• Jason messed up and as a professional should have covered his back with a release form, PERIOD! But the model’s career is over or at least until she is no longer a minor. I don’t think anyone in their right mind will hire her as long as her parents are in the picture (pun intended). So the parents, and the lawyers, will take the 28M divvy it up and spend it all before she becomes legal when all along they could have cut a deal and kept her modeling career on track and made much much more.

    • If I was a local, I would book her, just for the sole opportunity to cancell the booking and express why. Another child that needs to survive her parents.

  8. Frank Petronio

    Good photographer and relatively tame images but WTF was he thinking shooting a minor without a release and then selling the pix?

  9. This case represents a dangerous precedent. If anyone could be sued for this much from an image that was used without permission by another company – photographers would become fish in a barrel. This kind of theft is rampant, especially in the t-shirt world.

    Sure, Jason made some huge mistakes, but from the sound of his letter (still can’t believe he wrote to a lawyer without his own counsel), Urban Outfitters as well as Brandy and Melleville used the image without permission. How is it remotely possible that Jason should be liable for this? It’s insane.

    Part of me thinks that this case is purely phase 1 in a ploy to get records from the larger companies, who might not be protected, and have much deeper pockets than Jason. You can’t squeeze blood from a stone, but Urban Outfitters on the other hand….

  10. I should probably make this clearer in the post but the 28 million dollar lawsuit is against the photographer and the clothing companies including urban outfitters. I assume that number is directed more at the highly profitable clothing company and less at a fashion photographer.

  11. This shows extremely poor judgement on the part of the photographer on all levels. What possible qualities could a 15 year old provide to the overall quality of an image that an 18 year old could not?
    Every shoot that I’ve worked on were models with alcohol or cigarettes were involved there was the discussion of the models age. The client, the ad agency, the photographer all knew that the are rules as to what ages are allowed to be used in selling these products; how did this photographer not know about this?
    And with all of the talk in the last 10+ years on every photo shoot on every web forum,.. How in the world does anyone make a photograph involving a person not know that you need a model release or even consider that you may want to have one in the future?
    This is all just conman sense business stuff, that every photographer should know, regardless of how long they have been in the industry.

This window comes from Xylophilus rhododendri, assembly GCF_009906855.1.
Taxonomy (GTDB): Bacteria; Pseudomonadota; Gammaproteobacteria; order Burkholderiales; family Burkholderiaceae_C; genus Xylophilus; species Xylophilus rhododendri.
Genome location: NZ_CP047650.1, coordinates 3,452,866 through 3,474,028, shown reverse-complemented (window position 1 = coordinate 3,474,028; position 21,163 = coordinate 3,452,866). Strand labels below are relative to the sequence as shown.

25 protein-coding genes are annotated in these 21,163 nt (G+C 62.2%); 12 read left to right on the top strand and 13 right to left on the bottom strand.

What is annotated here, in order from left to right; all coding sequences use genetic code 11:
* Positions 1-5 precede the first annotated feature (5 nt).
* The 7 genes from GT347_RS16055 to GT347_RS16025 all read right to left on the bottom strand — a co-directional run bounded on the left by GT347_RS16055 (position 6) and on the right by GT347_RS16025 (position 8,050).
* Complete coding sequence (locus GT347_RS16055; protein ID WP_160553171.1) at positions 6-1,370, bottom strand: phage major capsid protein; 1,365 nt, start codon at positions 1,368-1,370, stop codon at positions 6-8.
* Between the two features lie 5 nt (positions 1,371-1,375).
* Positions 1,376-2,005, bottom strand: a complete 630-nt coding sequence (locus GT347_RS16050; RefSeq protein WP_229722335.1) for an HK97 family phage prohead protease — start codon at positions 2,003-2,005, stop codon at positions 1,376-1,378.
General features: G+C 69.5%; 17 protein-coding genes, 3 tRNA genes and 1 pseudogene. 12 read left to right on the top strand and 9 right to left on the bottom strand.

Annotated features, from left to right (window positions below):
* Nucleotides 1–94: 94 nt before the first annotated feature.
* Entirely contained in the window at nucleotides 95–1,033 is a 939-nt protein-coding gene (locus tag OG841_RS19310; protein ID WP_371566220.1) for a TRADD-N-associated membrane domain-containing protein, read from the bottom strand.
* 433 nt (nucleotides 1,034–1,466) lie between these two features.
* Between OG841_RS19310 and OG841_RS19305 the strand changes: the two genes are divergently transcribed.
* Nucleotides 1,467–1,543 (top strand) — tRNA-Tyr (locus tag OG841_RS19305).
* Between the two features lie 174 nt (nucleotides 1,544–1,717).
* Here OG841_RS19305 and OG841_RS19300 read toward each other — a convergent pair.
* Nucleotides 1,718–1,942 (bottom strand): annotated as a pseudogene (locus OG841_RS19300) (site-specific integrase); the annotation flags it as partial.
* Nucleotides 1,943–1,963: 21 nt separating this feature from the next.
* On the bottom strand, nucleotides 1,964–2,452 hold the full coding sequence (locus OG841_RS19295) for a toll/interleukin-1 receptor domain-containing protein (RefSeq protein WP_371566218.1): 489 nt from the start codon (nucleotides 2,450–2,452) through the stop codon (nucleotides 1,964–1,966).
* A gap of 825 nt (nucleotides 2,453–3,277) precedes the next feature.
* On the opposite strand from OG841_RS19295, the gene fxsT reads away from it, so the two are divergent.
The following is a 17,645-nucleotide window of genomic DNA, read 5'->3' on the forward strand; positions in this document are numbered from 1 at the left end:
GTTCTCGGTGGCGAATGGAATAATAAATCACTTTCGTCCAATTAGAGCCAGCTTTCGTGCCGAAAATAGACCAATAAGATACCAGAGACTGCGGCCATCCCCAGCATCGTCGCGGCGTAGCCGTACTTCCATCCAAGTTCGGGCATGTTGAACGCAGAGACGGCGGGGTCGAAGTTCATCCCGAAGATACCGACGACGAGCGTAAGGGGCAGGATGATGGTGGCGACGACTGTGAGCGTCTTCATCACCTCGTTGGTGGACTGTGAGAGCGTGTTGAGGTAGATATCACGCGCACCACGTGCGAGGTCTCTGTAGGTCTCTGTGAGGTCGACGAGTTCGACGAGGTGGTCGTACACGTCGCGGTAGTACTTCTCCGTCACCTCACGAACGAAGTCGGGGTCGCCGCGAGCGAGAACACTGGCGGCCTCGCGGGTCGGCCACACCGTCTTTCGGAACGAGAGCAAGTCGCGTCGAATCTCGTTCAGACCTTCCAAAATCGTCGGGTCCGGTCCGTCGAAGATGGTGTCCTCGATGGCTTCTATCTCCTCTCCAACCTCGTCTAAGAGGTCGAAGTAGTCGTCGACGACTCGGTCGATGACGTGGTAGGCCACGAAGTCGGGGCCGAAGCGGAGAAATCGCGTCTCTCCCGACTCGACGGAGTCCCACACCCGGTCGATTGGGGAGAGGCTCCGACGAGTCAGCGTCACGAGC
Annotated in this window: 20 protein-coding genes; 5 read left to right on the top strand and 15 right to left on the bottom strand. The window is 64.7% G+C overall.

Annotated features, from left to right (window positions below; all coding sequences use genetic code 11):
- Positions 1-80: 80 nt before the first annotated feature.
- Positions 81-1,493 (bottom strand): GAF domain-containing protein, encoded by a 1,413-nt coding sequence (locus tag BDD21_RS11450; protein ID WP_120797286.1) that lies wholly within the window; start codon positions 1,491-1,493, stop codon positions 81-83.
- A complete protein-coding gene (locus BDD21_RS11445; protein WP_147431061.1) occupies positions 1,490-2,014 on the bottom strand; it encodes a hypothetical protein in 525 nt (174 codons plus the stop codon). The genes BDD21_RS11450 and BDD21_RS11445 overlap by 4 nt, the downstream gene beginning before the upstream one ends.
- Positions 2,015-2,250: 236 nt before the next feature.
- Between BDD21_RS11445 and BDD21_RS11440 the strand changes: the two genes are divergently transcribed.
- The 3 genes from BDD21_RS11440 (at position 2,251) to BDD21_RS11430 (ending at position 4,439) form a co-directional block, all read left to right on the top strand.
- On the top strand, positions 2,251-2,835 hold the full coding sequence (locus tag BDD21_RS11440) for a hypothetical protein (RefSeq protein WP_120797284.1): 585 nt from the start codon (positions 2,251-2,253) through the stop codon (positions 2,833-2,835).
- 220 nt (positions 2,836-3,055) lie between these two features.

12. Iain Philpott

    How are parents letting a 15 year old go to a photoshoot on her own. Is that not neglect? $28million – lets get some perspective on this. Why did it take 18months to file?
    Jason what were you thinking of ? I agree with the comment above of ‘extremely poor judgement’. But to release the images without a release was just stupid and should be a valuable lesson to all photographers that ‘no release’ means ‘no use’. On a positive note maybe clients will be more hesitant on just ‘lifting’ pictures from blogs or Google?

  13. Knowing that the images were going to a commercial product and treating the shoot like a test is the fault of the photographer. I would never do something like this.

    If he obtained a model release for this obviously commercial shoot he would likely have less problems. I feel bad but he’s obviously negligent.

  14. It may be a mute point, but…… Just for the sake of argument, and if we are going by the book here, in the second shot on skateboard holding beer, you cant see her face. To me that would make the burder of proof upon plaintiff, no? Theoretically that image is defensable.

  15. c.d.embrey

    It helps to know what we are discussing. Here’s the photo shoot on the Fashionsing site. http://www.fashionising.com/pictures/b–Hailey-Clauson-biker-babe-3584.html

    According to Wikipedia http://en.wikipedia.org/wiki/Hailey_Clauson she was signed in 2009 (14 years old), by Ford L.A. Another controversy: “… Hailey became the subject of controversy when it was found out she walked in three of the major shows: Diane von Fürstenberg, DKNY and Oscar de la Renta in New York Fashion Week being still only 15 years old, when the age limit set by the Council of Fashion Designers of America bans models below 16 for catwalk shows.”

    This could turn out to be very interesting.

      • c.d.embrey

        I don’t get your comment??? No legal advise given, no legal analysis offered, so what’s your point???

        You don’t have to be a lawyer to post links to a photo site or Wikipedia.

        The reasons I think it will be interesting to watch:
        1. According to the posted “Exhibit R” both “Blood is the New Black,” and “Jason Lee Parry” are on the neck tag.
        2. She was signed to a Major Agency at the time. This is no ModelMayhem shoot.
        3. Walking three major shows, while underage, shows that someone was making bad decisions.

          • c.d.embrey

            Sorry about that. 8-)

            Six months ago I’d have thought nothing of this comment. Recently APE has been getting comments like it was a News Group, from the early 1990s, instead of a blog. 8-0

            Once again, sorry for the misunderstanding. 8-)

  16. I find it interesting how loose and fast many photographers and companies play with model releases. There is even a minor release that includes the guardian’s signature. If you can, there’s no reason not to get a model release. What’s the worse that happens, you have two on file.

    Some of the moral claims are questionable. In California a teen can touch a Budweiser can in the presence of their guardians without it being illegal. They can also sit on motorcycles without a helmet.

  17. James Nolan